Figure C-3. Boundaries and Fire Support Coordinating Measures for an Airhead

Figure C-3. Boundaries and Fire Support Coordinating Measures for an Airhead

PLANNING CONSIDERATIONS

C-25.   The airborne force commander begins planning when he receives an initiating directive or a warning order. JP 3-18 describes the contents of an initiating directive or warning order as including the—

  • Mission for subordinate units.

  • Higher commander's concept of the operation.

  • Command structure for the operation.

  • Time and duration of the operation, including D-day and H-hour (execution time).

  • Intelligence and security requirements.

  • Allocation and distribution of airlift assets.

  • Unit deployment list and sequence.

  • Departure airfields, remote marshaling bases, and intermediate staging bases.

  • Signal requirements and instructions.

  • Linkup and withdrawal concept.

C-26.   In an airborne operation that envisions an early linkup with conventional ground maneuver forces, the airborne unit defends the airhead until completing the linkup. After linkup, the airborne force either resumes the offensive within the commander's concept of the operation or prepares for subsequent operations. Tactical airborne operations begin with an initial assault followed by independent operations. They then transition to the defense of the established airhead until enough forces can be delivered to the objective area to break out of the established lodgment or linkup with ground forces.

C-27.   The flexibility of airborne forces gives the commander wide latitude to select approach routes and objective areas. Airborne forces bypass ground obstacles and enemy positions to strike objectives in otherwise inaccessible areas. The ability of airborne forces to move rapidly and land on or near their objectives increases the element of surprise. It also facilitates the massing of relative combat power because airborne forces can attack the objective from any direction, which leads to the dissipation of the enemy's defenses. The presence of airborne forces also constitutes a threat that affects the enemy's capability to mass. These forces compel him to disperse combat power to protect vital sustainment installations and other key locations.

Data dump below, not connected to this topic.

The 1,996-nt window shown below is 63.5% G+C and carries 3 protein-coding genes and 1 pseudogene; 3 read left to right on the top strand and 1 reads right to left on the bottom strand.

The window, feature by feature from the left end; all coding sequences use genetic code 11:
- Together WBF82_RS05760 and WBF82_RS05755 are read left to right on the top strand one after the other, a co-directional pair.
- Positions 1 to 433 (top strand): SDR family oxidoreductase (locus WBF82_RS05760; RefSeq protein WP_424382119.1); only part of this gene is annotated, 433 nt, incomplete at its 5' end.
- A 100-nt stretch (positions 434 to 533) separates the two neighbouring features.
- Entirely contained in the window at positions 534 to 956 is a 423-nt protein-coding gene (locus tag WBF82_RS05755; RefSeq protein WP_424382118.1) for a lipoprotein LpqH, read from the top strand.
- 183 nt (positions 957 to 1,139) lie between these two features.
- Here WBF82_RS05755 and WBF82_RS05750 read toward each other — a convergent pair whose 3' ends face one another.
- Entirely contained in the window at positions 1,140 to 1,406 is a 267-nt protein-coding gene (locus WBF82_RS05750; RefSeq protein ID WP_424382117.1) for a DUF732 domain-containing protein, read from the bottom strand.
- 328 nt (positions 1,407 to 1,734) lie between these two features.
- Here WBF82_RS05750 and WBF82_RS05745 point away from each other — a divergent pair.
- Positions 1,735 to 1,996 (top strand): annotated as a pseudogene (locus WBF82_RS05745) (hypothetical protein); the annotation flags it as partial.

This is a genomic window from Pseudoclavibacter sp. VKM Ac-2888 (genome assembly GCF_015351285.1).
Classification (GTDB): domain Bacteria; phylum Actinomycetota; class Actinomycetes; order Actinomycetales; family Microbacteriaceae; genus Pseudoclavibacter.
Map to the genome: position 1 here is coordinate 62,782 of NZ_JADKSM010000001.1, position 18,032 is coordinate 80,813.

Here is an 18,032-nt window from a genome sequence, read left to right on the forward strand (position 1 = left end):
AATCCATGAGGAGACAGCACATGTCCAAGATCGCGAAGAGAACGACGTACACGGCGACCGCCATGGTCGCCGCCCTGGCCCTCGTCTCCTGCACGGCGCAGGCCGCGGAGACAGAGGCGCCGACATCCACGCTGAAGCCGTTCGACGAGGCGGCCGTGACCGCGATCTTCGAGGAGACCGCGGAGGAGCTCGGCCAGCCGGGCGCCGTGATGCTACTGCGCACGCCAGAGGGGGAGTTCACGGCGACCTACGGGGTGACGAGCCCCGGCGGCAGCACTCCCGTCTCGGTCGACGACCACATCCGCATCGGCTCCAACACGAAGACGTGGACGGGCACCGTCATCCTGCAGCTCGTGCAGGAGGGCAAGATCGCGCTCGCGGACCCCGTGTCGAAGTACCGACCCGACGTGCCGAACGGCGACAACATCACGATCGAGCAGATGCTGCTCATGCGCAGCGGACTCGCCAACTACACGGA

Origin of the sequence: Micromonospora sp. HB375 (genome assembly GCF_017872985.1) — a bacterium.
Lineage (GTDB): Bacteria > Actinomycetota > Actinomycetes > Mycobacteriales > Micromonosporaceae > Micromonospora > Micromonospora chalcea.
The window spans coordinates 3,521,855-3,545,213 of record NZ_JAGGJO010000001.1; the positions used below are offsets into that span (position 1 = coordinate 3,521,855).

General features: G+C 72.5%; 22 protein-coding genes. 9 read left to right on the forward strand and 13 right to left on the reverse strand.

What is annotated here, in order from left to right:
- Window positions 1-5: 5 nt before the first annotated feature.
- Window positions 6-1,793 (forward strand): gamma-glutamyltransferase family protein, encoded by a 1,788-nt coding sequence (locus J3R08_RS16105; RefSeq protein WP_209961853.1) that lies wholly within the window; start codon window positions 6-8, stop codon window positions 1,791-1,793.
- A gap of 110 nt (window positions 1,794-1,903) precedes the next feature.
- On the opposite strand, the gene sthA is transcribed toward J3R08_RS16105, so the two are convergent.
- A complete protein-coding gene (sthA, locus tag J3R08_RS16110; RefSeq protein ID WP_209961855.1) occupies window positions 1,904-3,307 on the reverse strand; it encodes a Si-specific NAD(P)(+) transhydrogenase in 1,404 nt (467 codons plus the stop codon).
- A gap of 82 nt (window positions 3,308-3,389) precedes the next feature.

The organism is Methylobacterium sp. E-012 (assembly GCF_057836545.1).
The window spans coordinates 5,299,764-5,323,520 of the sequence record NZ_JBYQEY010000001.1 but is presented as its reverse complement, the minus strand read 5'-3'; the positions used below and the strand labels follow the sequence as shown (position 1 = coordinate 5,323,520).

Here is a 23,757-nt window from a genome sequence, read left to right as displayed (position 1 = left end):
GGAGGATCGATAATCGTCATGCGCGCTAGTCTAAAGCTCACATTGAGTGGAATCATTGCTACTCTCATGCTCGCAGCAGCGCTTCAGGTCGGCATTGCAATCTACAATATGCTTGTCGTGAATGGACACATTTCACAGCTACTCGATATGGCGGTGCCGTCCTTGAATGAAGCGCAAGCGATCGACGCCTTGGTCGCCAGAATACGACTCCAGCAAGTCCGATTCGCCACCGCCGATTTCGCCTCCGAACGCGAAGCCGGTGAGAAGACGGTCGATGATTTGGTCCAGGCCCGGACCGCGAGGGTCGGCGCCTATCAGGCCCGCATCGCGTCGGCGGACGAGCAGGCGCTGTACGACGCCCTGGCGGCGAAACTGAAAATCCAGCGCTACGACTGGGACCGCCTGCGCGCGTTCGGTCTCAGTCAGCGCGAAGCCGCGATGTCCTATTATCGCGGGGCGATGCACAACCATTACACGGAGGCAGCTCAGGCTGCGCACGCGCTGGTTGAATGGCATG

C-28.   The primary prerequisites to conducting successful airborne operations are moving forces to an objective area without incurring unacceptable losses and supplying these forces with the required combat power, CS, and CSS. Steps taken to attain these objectives include—

  • Obtain and maintain air superiority.

  • Suppress enemy air defense capabilities and ground fires.

  • Provide adequate air defense in the marshaling area and en route to and within the objective area.

C-29.   In an airborne operation, the commander's primary initial sources of long-range fire support are air support and rocket or missile fires that can range the airhead. Other sources may include naval surface fires. The commander may insert airborne artillery cannon units and attack helicopters to provide close supporting fires during the initial assault. He may also introduce additional cannon, MLRS, and helicopter assets into the airhead during subsequent phases of the operation.

C-30.   The capacity and availability of aircraft limit the size and amount of equipment and supplies available for movement to the objective area. The commander can insert his heavy equipment into the objective area by heavy parachute airdrops or an air landing. The limited number of vehicles in airborne units reduces the unit's tactical mobility in open terrain compared with that of armored and mechanized formations. However, airborne units may gain considerable mobility by using helicopters. Units also make concerted efforts to capture and exploit enemy supplies, equipment, weapons, vehicles, and petroleum, oils, and lubricants (POL).

C-31.   Because of the displacement range of forces and the need for air LOCs, airborne operations magnify the problems normally inherent in sustaining a combat force. Therefore, commanders must emphasize planning for resupply, equipment maintenance, casualty evacuation, graves registration, and prisoner of war handling. Prepackaging company- and battalion-size resupply sets can ease these problems when support units must push supplies to the combat units.